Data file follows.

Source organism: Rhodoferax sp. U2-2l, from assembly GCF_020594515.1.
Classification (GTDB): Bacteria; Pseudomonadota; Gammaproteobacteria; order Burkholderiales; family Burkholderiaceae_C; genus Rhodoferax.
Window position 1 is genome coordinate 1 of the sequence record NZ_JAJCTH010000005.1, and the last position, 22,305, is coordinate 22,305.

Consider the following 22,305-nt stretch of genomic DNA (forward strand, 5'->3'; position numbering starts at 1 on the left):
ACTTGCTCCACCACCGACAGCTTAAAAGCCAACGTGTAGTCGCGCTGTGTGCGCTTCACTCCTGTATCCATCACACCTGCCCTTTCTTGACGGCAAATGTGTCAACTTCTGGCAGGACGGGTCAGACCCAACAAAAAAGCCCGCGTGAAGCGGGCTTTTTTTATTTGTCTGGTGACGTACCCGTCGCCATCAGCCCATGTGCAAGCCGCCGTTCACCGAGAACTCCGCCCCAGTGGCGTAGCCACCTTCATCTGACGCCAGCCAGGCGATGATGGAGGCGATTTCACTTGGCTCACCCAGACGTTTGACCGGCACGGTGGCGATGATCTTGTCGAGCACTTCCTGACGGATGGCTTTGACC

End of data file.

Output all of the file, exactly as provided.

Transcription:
Source organism: Rhodoferax sp. U2-2l, from assembly GCF_020594515.1.
Classification (GTDB): Bacteria; Pseudomonadota; Gammaproteobacteria; order Burkholderiales; family Burkholderiaceae_C; genus Rhodoferax.
Window position 1 is genome coordinate 1 of the sequence record NZ_JAJCTH010000005.1, and the last position, 22,305, is coordinate 22,305.

Consider the following 22,305-nt stretch of genomic DNA (forward strand, 5'->3'; position numbering starts at 1 on the left):
ACTTGCTCCACCACCGACAGCTTAAAAGCCAACGTGTAGTCGCGCTGTGTGCGCTTCACTCCTGTATCCATCACACCTGCCCTTTCTTGACGGCAAATGTGTCAACTTCTGGCAGGACGGGTCAGACCCAACAAAAAAGCCCGCGTGAAGCGGGCTTTTTTTATTTGTCTGGTGACGTACCCGTCGCCATCAGCCCATGTGCAAGCCGCCGTTCACCGAGAACTCCGCCCCAGTGGCGTAGCCACCTTCATCTGACGCCAGCCAGGCGATGATGGAGGCGATTTCACTTGGCTCACCCAGACGTTTGACCGGCACGGTGGCGATGATCTTGTCGAGCACTTCCTGACGGATGGCTTTGACC